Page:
>>> optimised sql: SELECT P278686.a2_id, P278686.a3_id FROM precomp_463776
>>> AS P278686 ORDER BY P278686.orderby_field LIMIT 1000
>>> bag tables: 0 ms, generate: 0 ms, optimise: 7 ms,  ms,  estimate: 0
>>> ms, execute: 1 ms, convert results: 0 ms, extra queries: 0 ms, total:
>>> 8 ms, rows: 0
>>> 2014-07-02 10:17:00 INFO
>>> org.intermine.bio.postprocess.TransferSequences     - Finished setting
>>> 0 feature sequences for P. virgatum chromosome contig235520 - took 334
>>> ms.
>> 
>> So P. virgatum chromosome contig235520 is a scaffold with no features on
>> it. But we still spent 334 ms to query/index/query.
>> 
>>> 2014-07-02 10:17:00 INFO
>>> org.intermine.bio.postprocess.TransferSequences     - Starting
>>> transfer for P. virgatum chromosome contig235771
>>> 2014-07-02 10:17:00 INFO
>>> org.intermine.objectstore.intermine.ObjectStoreInterMineImpl     -
>>> Creating precomputed table for query SELECT a2_, a3_ FROM
>>> org.intermine.model.bio.Chromosome AS a1_,
>>> org.intermine.model.bio.SequenceFeature AS a2_,
>>> org.intermine.model.bio.Location AS a3_ WHERE (a1_.id = 121304147 AND
>>> a3_.locatedOn CONTAINS a1_ AND a3_.feature CONTAINS a2_ AND
>>> a2_.sequence IS NULL) ORDER BY a2_ with indexes [a2_id, a2_id, a3_id,
>>> a3_id]
>>> 2014-07-02 10:17:00 INFO
>>> org.intermine.sql.precompute.PrecomputedTableManager     - Creating
>>> new precomputed table CREATE TABLE precomp_463777 AS SELECT a2_.id AS
>>> a2_id, a3_.id AS a3_id, (COALESCE(a2_.id::numeric,
>>> 49999999999999999999) * 100000000000000000000) +
>>> COALESCE(a3_.id::numeric, 49999999999999999999) AS orderby_field FROM
>>> Chromosome AS a1_, SequenceFeature AS a2_, Location AS a3_ WHERE
>>> a1_.id = 121304147 AND a3_.locatedOnId = a1_.id AND a3_.featureId =
>>> a2_.id AND a2_.sequenceId IS NULL ORDER BY a2_.id, a3_.id
>>> 2014-07-02 10:17:00 INFO
>>> org.intermine.sql.precompute.PrecomputedTableManager     - Creating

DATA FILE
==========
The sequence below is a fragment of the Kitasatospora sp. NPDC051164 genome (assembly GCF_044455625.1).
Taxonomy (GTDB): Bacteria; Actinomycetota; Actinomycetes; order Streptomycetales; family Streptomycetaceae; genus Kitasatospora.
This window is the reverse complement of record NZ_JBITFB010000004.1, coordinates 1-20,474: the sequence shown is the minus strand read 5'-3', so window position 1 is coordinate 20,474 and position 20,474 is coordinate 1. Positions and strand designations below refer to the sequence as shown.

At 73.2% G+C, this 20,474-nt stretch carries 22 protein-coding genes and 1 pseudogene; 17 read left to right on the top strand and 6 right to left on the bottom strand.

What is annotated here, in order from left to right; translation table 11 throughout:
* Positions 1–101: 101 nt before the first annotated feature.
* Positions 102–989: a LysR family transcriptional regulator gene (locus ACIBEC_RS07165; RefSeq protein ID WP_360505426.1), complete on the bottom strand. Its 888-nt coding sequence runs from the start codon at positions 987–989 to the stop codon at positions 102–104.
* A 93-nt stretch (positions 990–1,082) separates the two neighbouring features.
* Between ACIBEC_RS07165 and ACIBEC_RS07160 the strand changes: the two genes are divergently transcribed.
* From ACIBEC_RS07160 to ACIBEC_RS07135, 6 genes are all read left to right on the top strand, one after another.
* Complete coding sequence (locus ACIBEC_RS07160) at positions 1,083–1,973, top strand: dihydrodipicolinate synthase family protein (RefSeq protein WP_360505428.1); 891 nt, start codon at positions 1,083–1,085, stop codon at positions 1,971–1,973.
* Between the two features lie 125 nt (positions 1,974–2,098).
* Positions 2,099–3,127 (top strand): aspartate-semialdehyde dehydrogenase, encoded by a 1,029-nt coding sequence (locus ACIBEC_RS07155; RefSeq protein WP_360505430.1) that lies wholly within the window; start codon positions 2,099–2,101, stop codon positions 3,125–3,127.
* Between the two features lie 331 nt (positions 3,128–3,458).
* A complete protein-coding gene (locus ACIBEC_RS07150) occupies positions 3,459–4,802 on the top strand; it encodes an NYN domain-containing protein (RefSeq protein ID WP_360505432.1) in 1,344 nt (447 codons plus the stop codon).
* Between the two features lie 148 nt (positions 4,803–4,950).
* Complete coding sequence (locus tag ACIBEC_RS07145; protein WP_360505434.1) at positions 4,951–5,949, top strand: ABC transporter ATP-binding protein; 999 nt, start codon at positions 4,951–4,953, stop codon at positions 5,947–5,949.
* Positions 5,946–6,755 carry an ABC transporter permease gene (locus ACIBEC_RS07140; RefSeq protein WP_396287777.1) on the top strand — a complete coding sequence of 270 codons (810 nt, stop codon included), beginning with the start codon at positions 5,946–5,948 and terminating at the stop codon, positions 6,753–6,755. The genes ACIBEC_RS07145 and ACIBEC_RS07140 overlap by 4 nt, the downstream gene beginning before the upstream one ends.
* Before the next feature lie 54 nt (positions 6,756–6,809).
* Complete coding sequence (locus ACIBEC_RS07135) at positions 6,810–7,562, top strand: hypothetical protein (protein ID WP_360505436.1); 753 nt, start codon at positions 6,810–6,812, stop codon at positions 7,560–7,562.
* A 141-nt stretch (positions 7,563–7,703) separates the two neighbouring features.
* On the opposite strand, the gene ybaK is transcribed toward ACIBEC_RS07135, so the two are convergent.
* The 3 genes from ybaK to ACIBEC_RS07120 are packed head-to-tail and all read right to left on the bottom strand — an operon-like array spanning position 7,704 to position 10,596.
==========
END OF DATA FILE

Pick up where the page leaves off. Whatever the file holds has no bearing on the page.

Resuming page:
>>> orderby_field index on precomputed table precomp_463777
>>> 2014-07-02 10:17:00 INFO
>>> org.intermine.sql.precompute.PrecomputedTableManager     - Creating 3
>>> indexes for precomp_463777
>>> 2014-07-02 10:17:00 INFO
>>> org.intermine.sql.precompute.PrecomputedTableManager     - Creating
>>> index on precomp_463777 (orderby_field)
>>> 2014-07-02 10:17:00 INFO
>>> org.intermine.sql.precompute.PrecomputedTableManager     - Creating
>>> index on precomp_463777 (a2_id, a3_id)
>>> 2014-07-02 10:17:00 INFO
>>> org.intermine.sql.precompute.PrecomputedTableManager     - Creating
>>> index on precomp_463777 (a3_id)
>>> 2014-07-02 10:17:00 INFO
>>> org.intermine.sql.precompute.PrecomputedTableManager     - ANALYSEing
>>> precomputed table precomp_463777
>>> 2014-07-02 10:17:00 INFO
>>> org.intermine.sql.precompute.PrecomputedTableManager     - Finished
>>> creating precomputed table precomp_463777 for category precompute
>>> 2014-07-02 10:17:00 INFO                              sqllogger     -
>>> (VERBOSE) iql: SELECT a1_ FROM org.intermine.model.InterMineObject AS
>>> a1_ WHERE a1_.id IN ? 1: [548522771, 548522770, 548522769, 548522768,
>>> 548522775, 548522774, 548522773, 548522772, 548522779, 548522778,
>>> 548522777, 548522776, 548522783, 548522782, 548522781, 548522780]
>>> generated sql: SELECT a1_.OBJECT AS a1_, a1_.id AS a1_id FROM
>>> InterMineObject AS a1_ WHERE a1_.id IN (548522768, 548522769,
>>> 548522770, 548522771, 548522772, 548522773, 548522774, 548522775,
>>> 548522776, 548522777, 548522778, 548522779, 548522780, 548522781,